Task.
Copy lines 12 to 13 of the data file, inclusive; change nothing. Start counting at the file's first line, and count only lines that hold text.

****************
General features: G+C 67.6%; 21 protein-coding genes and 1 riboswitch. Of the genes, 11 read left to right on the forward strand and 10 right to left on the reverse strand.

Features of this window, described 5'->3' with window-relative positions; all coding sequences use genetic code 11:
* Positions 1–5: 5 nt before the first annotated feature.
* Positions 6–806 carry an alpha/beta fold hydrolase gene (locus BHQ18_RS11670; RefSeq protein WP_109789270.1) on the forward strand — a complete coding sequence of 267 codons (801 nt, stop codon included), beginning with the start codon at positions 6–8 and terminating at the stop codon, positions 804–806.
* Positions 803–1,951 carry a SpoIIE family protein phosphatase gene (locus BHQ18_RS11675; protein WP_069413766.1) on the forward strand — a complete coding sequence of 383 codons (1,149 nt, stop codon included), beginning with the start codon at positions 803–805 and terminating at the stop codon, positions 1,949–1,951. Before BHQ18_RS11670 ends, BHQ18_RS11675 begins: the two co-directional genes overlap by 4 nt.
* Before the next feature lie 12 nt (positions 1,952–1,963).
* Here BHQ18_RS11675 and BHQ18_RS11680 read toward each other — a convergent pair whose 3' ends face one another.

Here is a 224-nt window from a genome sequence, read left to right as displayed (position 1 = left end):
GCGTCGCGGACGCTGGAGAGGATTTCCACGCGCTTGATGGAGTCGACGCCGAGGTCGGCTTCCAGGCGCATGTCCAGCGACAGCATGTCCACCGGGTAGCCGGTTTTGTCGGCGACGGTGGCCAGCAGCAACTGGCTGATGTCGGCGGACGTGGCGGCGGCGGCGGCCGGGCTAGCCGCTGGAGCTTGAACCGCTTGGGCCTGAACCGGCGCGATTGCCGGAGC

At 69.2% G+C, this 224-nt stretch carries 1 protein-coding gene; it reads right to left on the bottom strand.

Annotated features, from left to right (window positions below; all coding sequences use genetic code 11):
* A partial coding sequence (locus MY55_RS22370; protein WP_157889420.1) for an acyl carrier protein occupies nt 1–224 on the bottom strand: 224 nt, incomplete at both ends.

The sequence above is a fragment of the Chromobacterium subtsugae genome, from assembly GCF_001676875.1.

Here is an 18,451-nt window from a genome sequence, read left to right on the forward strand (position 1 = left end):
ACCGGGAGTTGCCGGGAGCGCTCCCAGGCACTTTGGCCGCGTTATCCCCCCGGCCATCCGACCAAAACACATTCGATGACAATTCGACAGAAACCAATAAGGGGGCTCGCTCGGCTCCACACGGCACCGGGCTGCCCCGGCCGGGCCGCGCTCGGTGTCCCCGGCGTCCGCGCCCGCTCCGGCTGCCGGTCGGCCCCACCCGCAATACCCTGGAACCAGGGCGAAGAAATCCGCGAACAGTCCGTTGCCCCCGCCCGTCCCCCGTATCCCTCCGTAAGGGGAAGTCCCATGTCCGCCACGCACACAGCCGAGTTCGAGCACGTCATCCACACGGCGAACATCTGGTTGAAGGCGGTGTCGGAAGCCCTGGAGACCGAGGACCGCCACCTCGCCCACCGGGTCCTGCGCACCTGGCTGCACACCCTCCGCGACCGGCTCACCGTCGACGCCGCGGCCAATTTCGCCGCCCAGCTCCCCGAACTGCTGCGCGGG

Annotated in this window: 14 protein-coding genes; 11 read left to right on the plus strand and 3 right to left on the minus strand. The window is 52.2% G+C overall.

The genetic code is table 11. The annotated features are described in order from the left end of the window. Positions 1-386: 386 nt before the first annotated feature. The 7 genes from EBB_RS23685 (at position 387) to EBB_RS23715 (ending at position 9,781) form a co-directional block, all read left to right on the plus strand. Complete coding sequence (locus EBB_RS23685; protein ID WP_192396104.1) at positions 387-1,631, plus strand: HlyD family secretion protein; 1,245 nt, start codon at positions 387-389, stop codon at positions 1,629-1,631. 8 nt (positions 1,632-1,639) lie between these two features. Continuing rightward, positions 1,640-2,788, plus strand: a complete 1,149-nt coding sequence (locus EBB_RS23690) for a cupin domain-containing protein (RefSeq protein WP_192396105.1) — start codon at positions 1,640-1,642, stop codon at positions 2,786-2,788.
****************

* A partial coding sequence (locus MY55_RS22370; protein WP_157889420.1) for an acyl carrier protein occupies nt 1–224 on the bottom strand: 224 nt, incomplete at both ends.

The sequence above is a fragment of the Chromobacterium subtsugae genome, from assembly GCF_001676875.1.